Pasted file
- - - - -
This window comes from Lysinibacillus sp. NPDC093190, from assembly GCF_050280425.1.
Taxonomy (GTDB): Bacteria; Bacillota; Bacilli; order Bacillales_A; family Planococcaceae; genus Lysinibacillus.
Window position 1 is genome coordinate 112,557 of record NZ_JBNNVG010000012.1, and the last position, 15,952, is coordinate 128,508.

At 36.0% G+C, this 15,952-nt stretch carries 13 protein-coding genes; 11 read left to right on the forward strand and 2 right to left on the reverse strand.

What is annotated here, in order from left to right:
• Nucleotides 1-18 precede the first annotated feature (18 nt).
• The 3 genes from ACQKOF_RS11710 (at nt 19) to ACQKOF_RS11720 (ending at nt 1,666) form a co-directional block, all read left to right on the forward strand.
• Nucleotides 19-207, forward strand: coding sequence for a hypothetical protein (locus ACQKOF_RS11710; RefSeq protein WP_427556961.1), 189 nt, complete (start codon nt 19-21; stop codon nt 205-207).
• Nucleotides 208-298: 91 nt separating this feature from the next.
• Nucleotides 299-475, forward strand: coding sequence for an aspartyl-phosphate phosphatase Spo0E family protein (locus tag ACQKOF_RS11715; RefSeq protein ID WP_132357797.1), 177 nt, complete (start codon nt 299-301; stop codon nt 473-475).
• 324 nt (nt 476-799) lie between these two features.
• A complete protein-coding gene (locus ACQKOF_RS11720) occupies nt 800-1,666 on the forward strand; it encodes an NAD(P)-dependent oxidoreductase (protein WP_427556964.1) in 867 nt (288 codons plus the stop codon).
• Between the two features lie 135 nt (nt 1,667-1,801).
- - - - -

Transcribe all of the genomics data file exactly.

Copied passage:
This window comes from Lysinibacillus sp. NPDC093190, from assembly GCF_050280425.1.
Taxonomy (GTDB): Bacteria; Bacillota; Bacilli; order Bacillales_A; family Planococcaceae; genus Lysinibacillus.
Window position 1 is genome coordinate 112,557 of record NZ_JBNNVG010000012.1, and the last position, 15,952, is coordinate 128,508.

At 36.0% G+C, this 15,952-nt stretch carries 13 protein-coding genes; 11 read left to right on the forward strand and 2 right to left on the reverse strand.

What is annotated here, in order from left to right:
• Nucleotides 1-18 precede the first annotated feature (18 nt).
• The 3 genes from ACQKOF_RS11710 (at nt 19) to ACQKOF_RS11720 (ending at nt 1,666) form a co-directional block, all read left to right on the forward strand.
• Nucleotides 19-207, forward strand: coding sequence for a hypothetical protein (locus ACQKOF_RS11710; RefSeq protein WP_427556961.1), 189 nt, complete (start codon nt 19-21; stop codon nt 205-207).
• Nucleotides 208-298: 91 nt separating this feature from the next.
• Nucleotides 299-475, forward strand: coding sequence for an aspartyl-phosphate phosphatase Spo0E family protein (locus tag ACQKOF_RS11715; RefSeq protein ID WP_132357797.1), 177 nt, complete (start codon nt 299-301; stop codon nt 473-475).
• 324 nt (nt 476-799) lie between these two features.
• A complete protein-coding gene (locus ACQKOF_RS11720) occupies nt 800-1,666 on the forward strand; it encodes an NAD(P)-dependent oxidoreductase (protein WP_427556964.1) in 867 nt (288 codons plus the stop codon).
• Between the two features lie 135 nt (nt 1,667-1,801).